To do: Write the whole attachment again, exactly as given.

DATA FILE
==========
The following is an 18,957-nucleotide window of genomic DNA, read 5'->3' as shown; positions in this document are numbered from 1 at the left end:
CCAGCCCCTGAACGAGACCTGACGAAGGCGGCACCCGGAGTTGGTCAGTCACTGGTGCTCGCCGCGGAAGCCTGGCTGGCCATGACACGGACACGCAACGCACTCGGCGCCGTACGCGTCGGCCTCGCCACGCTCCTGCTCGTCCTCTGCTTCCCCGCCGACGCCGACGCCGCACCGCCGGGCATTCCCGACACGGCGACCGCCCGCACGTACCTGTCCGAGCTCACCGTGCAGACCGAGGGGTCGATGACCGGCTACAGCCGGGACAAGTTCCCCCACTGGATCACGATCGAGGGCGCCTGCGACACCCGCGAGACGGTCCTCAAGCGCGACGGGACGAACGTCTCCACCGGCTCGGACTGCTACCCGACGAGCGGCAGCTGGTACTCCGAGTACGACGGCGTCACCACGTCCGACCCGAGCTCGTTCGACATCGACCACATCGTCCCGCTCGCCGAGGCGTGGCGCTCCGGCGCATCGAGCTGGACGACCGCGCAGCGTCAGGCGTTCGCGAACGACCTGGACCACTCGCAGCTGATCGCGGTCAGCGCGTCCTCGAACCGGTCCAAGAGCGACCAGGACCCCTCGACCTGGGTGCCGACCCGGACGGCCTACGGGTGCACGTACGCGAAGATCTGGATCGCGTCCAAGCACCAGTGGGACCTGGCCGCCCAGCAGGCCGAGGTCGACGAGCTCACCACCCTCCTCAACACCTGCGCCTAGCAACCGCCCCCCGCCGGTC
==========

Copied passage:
The following is an 18,957-nucleotide window of genomic DNA, read 5'->3' as shown; positions in this document are numbered from 1 at the left end:
CCAGCCCCTGAACGAGACCTGACGAAGGCGGCACCCGGAGTTGGTCAGTCACTGGTGCTCGCCGCGGAAGCCTGGCTGGCCATGACACGGACACGCAACGCACTCGGCGCCGTACGCGTCGGCCTCGCCACGCTCCTGCTCGTCCTCTGCTTCCCCGCCGACGCCGACGCCGCACCGCCGGGCATTCCCGACACGGCGACCGCCCGCACGTACCTGTCCGAGCTCACCGTGCAGACCGAGGGGTCGATGACCGGCTACAGCCGGGACAAGTTCCCCCACTGGATCACGATCGAGGGCGCCTGCGACACCCGCGAGACGGTCCTCAAGCGCGACGGGACGAACGTCTCCACCGGCTCGGACTGCTACCCGACGAGCGGCAGCTGGTACTCCGAGTACGACGGCGTCACCACGTCCGACCCGAGCTCGTTCGACATCGACCACATCGTCCCGCTCGCCGAGGCGTGGCGCTCCGGCGCATCGAGCTGGACGACCGCGCAGCGTCAGGCGTTCGCGAACGACCTGGACCACTCGCAGCTGATCGCGGTCAGCGCGTCCTCGAACCGGTCCAAGAGCGACCAGGACCCCTCGACCTGGGTGCCGACCCGGACGGCCTACGGGTGCACGTACGCGAAGATCTGGATCGCGTCCAAGCACCAGTGGGACCTGGCCGCCCAGCAGGCCGAGGTCGACGAGCTCACCACCCTCCTCAACACCTGCGCCTAGCAACCGCCCCCCGCCGGTC